St. Catherine of Alexandria
Rom 5, 1-5
So then, now that we have been justified by faith, we are at peace with God through our Lord Jesus Christ; it is through him, by faith, that we have been admitted into God’s favour in which we are living, and look forward exultantly to God’s glory. Not only that; let us exult, too, in our hardships, understanding that hardship develops perseverance, and perseverance develops a tested character, something that gives us hope, and a hope which will not let us down, because the love of God has been poured into our hearts by the Holy Spirit which has been given to us.
It is really a challenge to boast of the affliction, where we are all more likely to avoid afflictions, and that is probably an understandable reaction! Who is looking for afflictions? In this respect, the words of the Apostle seem strange at first, while of course we like to boast of hope for the glory of God!
In order to understand this challenge and to meet it correctly, we need a supernatural view, that is, a look from God, in order to understand roughly what the Apostle wants to say to the Roman Christians and thus also to us!
A very important basic idea to approach this statement of the Apostle is the theological distinction between the active will of God and his permissions. Actively, God always wants the best for us, just as he did not, of course, want the original sin of man with the consequences that result from it.
God does not want evil. But since the evil has entered the world and it is not simply eradicated, God takes the evil into service for man. This is part of his omnipotence as a special aspect of being able to integrate the aberrations and even the sins of men into his plan of salvation. Of course, this does not mean that we can sin and do not mind if we get lost, but that God himself can use this for the good of those who want to follow him.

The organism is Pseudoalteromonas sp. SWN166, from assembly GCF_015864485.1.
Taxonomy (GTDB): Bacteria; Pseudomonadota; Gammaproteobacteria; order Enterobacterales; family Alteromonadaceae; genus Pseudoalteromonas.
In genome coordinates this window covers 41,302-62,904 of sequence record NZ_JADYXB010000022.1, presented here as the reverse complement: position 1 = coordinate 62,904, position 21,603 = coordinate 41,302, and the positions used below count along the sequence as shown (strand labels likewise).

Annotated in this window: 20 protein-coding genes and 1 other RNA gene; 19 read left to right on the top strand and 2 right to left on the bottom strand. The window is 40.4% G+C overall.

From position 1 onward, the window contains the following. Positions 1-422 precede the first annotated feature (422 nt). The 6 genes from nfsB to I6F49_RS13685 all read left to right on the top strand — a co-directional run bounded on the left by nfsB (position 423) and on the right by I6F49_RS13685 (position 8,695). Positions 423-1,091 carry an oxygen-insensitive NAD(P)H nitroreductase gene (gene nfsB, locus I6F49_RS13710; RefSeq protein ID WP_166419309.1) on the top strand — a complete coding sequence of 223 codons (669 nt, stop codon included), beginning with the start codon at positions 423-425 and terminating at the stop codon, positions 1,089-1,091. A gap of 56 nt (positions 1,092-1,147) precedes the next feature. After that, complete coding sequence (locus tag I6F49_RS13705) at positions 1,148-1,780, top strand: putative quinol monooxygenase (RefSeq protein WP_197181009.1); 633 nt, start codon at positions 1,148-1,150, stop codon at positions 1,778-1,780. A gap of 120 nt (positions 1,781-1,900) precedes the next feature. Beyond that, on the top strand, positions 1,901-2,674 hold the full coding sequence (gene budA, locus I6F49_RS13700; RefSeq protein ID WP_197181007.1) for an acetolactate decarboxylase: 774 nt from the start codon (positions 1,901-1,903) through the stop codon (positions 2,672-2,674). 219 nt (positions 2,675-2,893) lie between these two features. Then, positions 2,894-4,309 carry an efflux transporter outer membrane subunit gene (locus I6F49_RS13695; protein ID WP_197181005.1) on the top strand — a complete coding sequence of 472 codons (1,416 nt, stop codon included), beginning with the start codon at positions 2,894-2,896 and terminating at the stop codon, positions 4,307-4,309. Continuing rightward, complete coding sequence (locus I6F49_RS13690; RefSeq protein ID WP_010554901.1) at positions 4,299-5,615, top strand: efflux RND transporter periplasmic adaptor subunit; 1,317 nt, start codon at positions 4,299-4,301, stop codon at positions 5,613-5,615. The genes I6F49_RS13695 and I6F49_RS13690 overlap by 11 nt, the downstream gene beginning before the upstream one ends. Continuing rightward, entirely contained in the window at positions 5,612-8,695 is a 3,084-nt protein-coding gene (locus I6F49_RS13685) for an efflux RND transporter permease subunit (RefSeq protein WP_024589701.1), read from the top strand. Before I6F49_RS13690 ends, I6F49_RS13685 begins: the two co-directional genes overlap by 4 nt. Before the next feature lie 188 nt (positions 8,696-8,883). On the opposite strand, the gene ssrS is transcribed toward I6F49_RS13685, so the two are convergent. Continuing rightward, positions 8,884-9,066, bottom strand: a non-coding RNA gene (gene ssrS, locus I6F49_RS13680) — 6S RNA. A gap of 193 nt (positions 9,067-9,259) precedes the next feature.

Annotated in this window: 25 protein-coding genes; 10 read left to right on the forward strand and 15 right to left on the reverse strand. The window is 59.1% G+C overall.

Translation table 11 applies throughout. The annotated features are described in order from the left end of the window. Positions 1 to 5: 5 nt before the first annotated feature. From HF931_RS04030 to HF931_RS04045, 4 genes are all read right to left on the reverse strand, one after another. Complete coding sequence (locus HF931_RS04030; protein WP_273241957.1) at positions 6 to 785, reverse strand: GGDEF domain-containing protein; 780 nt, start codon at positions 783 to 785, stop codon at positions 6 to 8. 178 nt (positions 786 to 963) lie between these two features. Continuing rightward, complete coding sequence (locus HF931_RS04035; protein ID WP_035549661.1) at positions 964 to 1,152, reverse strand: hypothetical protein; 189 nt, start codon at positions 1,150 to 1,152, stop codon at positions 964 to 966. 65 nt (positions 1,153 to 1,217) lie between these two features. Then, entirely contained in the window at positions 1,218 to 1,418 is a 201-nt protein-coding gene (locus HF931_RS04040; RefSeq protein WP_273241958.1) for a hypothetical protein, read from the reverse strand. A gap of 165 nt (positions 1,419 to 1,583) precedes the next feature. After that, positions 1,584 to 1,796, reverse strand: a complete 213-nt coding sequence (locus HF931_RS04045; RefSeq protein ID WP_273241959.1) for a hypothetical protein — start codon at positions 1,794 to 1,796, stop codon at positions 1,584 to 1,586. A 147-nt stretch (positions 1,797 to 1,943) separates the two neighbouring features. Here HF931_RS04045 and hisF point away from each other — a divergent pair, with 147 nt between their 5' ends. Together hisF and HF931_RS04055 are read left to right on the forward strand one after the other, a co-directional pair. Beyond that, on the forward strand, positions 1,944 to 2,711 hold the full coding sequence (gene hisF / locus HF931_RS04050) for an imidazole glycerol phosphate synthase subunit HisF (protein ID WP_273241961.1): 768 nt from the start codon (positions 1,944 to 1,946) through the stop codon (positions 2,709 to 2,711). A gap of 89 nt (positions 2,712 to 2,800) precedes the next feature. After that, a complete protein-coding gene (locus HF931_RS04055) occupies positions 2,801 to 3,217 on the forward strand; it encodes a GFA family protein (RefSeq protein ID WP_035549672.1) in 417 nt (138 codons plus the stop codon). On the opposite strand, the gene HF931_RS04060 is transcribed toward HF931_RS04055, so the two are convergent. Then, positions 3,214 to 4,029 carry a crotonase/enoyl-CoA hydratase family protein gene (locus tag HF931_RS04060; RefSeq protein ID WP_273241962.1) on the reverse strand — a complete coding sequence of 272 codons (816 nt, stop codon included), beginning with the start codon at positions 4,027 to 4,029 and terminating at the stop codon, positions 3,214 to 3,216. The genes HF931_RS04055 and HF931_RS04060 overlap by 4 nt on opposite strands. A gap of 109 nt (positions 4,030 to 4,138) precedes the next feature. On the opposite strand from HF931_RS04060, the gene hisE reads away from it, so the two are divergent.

We should have this background at present in order to understand correctly the apostle’s statement. Of course, God does not want us to be pressured, for internal and external suffering to be caused, perhaps enmity from other people, etc., but he uses this circumstance for our sake. If, with God’s help, we endure the affliction, especially those we suffer for his sake, then a wonderful virtue arises from it, namely patience! And this fruit is so precious that one can even boast of the afflictions that God has allowed, and something important has been created!
This is indeed a very spiritual perspective and it usually presupposes an authentic relationship with God. One enters, so to speak, into another sphere of perception of reality, for one is not only fixated on the defense of evil, but opens the inner view to God in the situation.
A concrete example may help to understand it a little better. We are all subject to different diseases. Now, when a disease occurs, one can only be concerned with the fact that this evil disappears as soon as possible! Without failing to have legitimate health efforts, however, the disease can also become a school of patience and trust if received from the hand of God.
It can teach us infinitely: e.g. to accept our frailty, to remember the memory of the end of life, to perceive how we behave in the disease, whether we are impatient, dissatisfied, accusatory, etc.
Some misconceptions, which do not arise from the disease itself, but from dealing with it, may justify a person who does not make a spiritual claim to his life.
For a spiritual person, however, this is different. He knows that if the Lord allows such a disease (affliction), we can receive spiritual fruits from it. And if, in sickness, he learns to work on his inner misconceptions and to overcome them at least a little bit, then something much better has happened to him than it was before, and God has used the affliction to lead him there!
So it happens that the apostles makes this statement, which is difficult to understand at first, that one can boast of the affliction. We can then take this attitude with us to the next situation, in which we are afflicted!
But the fruit is not yet over, as the text reminds us, because the patience that has been given to us in the yield of affliction, leads to probation, i.e. we learn permanently to take the right attitude in the difficulties of life and are strengthened inwardly. The afflictions do not immediately overthrow us, and we do not lose the ground under our feet, nor our heads, but remain anchored in God! In this way we will be strengthened in the spiritual struggle!
Probation strengthens our hope, a hope that always reaches out to God, in no situation slips into hopelessness and does not allow us to perish. Whatever the situation in our lives will be, hope as a divine virtue teaches us that the Lord is always there and holds everything in His hands and will lead to good!